Step 3: Write about yourself

Now that the lion’s share of the work is done, all that’s left to do is add the cherry on top: more information about yourself and how they can get in touch with you.

Use and showcase your storytelling skills to craft a compelling about page: write about how and why you became a journalist, what topics you’re most interested in, and what your professional goals are.

The journalism portfolio website of Lauren Stepp, created with Copyfolio

Step 4: Add your contact information

The goal is to get a callback, an invite for an interview, and overall for people to get in touch with you. You’ll have to make that effortless for them, so add your contact information.

It can be your phone number, email address, or even a contact form —whichever way you prefer people to contact you is fine. If you want to go the extra mile, you can also add a few sentences about what they can expect when they contact you: what’s your preferred method, how quickly you’ll reply, etc.

They should be there on a dedicated contact page as people naturally look for that on a website. But it’s a good idea to add them (or at least a link to the contact page) to the end of your other pages as well.

Step 5: Proofread & share

The very last step is proofreading and checking for errors. Your journalism portfolio will be your professional representation, so you can’t afford to have any typos, grammatical mistakes, or odd phrasing in there.

Try asking a few people to read through your site for you: it’s often hard to spot mistakes in a text that you’ve just finished writing. You can also try reading it aloud, as that helps you notice strange phrases and sentences.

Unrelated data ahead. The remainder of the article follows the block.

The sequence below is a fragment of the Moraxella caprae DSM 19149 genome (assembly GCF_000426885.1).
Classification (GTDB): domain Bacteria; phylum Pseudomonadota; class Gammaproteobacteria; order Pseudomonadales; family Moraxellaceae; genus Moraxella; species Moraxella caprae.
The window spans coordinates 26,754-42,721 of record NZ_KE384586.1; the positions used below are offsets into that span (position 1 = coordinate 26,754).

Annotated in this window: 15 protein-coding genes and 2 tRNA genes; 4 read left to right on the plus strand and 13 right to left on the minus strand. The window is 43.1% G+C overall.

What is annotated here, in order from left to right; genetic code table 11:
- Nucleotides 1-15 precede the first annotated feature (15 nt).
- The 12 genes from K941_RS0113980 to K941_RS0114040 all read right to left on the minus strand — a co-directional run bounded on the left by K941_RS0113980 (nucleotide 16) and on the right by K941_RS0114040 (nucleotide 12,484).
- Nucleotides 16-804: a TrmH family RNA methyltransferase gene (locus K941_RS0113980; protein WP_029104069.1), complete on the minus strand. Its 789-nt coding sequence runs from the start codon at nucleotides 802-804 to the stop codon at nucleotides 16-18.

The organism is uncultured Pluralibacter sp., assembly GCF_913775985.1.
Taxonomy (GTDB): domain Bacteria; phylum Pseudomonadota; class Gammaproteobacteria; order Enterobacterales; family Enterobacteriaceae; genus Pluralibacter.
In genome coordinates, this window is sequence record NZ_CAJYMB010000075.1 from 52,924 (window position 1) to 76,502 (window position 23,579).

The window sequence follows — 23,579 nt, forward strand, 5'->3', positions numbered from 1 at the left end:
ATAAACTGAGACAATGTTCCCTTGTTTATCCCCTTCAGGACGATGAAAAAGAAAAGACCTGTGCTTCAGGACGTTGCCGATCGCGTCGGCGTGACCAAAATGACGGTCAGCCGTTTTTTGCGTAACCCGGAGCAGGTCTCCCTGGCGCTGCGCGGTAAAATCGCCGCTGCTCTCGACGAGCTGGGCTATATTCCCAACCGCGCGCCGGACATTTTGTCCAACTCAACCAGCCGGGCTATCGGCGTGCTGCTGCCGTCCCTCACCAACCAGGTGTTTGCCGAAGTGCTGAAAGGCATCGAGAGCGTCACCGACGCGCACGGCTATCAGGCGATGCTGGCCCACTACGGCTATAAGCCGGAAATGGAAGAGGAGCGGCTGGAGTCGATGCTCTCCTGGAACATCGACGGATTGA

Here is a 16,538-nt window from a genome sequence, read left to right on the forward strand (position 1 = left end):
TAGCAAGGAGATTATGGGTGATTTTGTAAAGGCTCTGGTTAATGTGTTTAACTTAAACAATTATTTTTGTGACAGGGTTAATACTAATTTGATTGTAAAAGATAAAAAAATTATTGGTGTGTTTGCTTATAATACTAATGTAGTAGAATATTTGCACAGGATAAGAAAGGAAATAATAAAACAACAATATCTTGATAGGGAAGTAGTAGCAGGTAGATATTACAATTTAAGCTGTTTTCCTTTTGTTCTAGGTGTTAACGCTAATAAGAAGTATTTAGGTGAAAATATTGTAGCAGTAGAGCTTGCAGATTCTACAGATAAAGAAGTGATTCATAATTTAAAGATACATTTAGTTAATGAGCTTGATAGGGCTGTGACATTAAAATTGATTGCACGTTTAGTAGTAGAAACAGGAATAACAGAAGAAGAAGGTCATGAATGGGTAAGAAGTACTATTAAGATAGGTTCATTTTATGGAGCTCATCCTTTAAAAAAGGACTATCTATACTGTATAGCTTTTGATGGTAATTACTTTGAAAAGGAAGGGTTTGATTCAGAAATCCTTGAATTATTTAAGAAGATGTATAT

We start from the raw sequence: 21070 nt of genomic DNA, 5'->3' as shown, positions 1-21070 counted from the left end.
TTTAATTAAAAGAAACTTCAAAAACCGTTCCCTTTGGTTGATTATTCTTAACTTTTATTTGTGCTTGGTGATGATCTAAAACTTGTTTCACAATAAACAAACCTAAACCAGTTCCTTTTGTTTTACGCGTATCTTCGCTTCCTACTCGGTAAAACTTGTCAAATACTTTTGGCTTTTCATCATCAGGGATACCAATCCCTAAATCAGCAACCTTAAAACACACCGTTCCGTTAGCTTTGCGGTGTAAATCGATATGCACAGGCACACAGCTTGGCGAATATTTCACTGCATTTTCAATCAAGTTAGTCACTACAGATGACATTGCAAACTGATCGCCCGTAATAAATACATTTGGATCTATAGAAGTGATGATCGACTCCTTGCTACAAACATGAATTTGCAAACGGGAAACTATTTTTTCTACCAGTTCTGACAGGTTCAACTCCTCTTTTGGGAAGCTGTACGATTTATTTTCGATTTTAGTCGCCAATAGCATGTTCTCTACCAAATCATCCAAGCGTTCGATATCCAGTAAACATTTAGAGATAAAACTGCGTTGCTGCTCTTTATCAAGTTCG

And when you’re confident that your site is flawless and ready to go, copy its link and share it!

A custom domain makes it real. Get your own on Copyfolio.

Pro tip: get your own domain (think for the most professional impression. It’s easy to remember and shows your dedication to your career.

Create your journalism portfolio website now, with Copyfolio

If you’re looking for a quick and easy way to create your journalism portfolio website, head over to Copyfolio, and set it up in a matter of minutes.

All you have to do is choose a template that you like and a website will be set up for you in the background. Just upload your projects, write a bit about yourself, add your contact info —and you’ll have yourself a complete portfolio website.

Not to mention that with Copyfolio you can:

  • Change the whole look of your website easily with palettes and presets,
  • Get and instantly connect your own professional domain,
  • Add your images to designer mockups with a single click,
  • Switch templates anytime without losing any content you added,
  • Easily add your projects even in different formats: as PDFs, links, or case studies.

Take Copyfolio for a spin, sign up and create a free website today!

Have journalism experience, but would like to explore other options too? Check out our article about alternative careers for journalists here!